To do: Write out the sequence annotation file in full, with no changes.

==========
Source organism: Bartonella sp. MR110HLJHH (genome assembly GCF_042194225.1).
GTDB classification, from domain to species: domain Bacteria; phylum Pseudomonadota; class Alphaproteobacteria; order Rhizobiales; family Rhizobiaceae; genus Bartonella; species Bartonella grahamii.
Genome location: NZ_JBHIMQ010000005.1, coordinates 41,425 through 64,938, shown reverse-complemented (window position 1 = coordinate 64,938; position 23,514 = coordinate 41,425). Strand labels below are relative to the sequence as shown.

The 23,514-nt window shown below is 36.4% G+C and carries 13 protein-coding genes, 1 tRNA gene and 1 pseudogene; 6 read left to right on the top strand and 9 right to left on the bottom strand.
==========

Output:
Source organism: Bartonella sp. MR110HLJHH (genome assembly GCF_042194225.1).
GTDB classification, from domain to species: domain Bacteria; phylum Pseudomonadota; class Alphaproteobacteria; order Rhizobiales; family Rhizobiaceae; genus Bartonella; species Bartonella grahamii.
Genome location: NZ_JBHIMQ010000005.1, coordinates 41,425 through 64,938, shown reverse-complemented (window position 1 = coordinate 64,938; position 23,514 = coordinate 41,425). Strand labels below are relative to the sequence as shown.

The 23,514-nt window shown below is 36.4% G+C and carries 13 protein-coding genes, 1 tRNA gene and 1 pseudogene; 6 read left to right on the top strand and 9 right to left on the bottom strand.